Dual-color labeled anti-mucin 1 antibody for imaging of ovarian cancer: A preliminary animal study
Affiliations: Department of Gynecology and Obstetrics, Second Affiliated Hospital, Wenzhou Medical University, Wenzhou, Zhejiang 325027, P.R. China, Department of Orthopedic Surgery, Second Affiliated Hospital, Wenzhou Medical University, Wenzhou, Zhejiang 325027, P.R. China, Department of Gynecology and Obstetrics, First Affiliated Hospital, Wenzhou Medical University, Wenzhou, Zhejiang 325000, P.R. China
- Published online on: December 17, 2014 https://doi.org/10.3892/ol.2014.2807
- Pages: 1231-1235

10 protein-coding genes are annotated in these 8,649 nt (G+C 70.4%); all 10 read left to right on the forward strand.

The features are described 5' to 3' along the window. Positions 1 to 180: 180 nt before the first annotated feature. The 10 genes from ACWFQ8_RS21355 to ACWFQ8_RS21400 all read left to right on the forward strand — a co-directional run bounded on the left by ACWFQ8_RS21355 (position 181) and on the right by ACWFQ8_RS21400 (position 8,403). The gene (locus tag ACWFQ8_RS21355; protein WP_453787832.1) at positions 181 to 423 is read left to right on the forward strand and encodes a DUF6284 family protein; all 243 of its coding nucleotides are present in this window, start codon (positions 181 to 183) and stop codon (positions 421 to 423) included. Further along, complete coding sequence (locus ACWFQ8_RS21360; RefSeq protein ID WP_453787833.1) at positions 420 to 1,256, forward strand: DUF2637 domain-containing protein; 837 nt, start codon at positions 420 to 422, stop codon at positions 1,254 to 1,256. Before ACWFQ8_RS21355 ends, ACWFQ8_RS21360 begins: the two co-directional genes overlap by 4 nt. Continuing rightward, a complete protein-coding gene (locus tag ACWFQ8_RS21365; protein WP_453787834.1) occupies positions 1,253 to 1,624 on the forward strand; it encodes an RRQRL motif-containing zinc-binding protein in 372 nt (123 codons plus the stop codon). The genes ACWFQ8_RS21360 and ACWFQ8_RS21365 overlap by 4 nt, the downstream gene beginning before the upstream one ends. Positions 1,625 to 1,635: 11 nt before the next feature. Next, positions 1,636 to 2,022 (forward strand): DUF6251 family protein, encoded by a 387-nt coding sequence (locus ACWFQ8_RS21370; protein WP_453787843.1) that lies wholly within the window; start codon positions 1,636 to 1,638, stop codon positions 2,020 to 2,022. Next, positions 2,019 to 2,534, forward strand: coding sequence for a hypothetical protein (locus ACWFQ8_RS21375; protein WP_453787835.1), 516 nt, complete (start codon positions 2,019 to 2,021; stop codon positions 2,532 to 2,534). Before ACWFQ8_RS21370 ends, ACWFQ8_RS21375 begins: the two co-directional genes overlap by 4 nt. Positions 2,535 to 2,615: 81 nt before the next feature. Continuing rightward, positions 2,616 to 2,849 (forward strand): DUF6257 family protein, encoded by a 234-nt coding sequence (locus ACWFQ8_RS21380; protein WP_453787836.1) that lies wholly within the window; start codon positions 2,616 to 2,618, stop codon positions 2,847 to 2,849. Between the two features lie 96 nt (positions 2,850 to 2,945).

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Ovarian cancer is one of the most common gynecological cancers and a leading cause of cancer-related deaths in females (1). For example, the estimated number of new ovarian cancer cases and mortalities in the United States in 2012 is 22,280 and 15,500, respectively (1). The prognosis for advanced-stage ovarian cancer remains poor. Cytoreductive surgery is the predominant treatment for the majority of ovarian cancers, and removing the maximum amount of affected tissue may improve the efficacy of other subsequent therapies (2). It is vital to distinguish malignant tumors from nearby normal tissue and/or benign lesions. Various imaging methods, including ultrasound, X-ray, computed tomography (CT), magnetic resonance imaging (MRI) and positron emission tomography (PET) are all used for the detection and preoperative evaluation of tumors, however, achieving a high contrast over nearby normal tissues is challenging using conventional imaging modalities. Therefore, more reliable techniques for assisting with cytoreductive surgery are required. Fluorescence imaging is attractive for superior intraoperative tumor detection, and several clinical studies have explored its applications in clinical practices (3,4). A recent study utilized folate conjugated with fluorescein for specific, intraoperative fluorescence imaging of tumor tissue in patients undergoing an exploratory laparotomy for suspected ovarian cancer (3); this demonstrated the feasibility and potential benefit of this unique imaging method.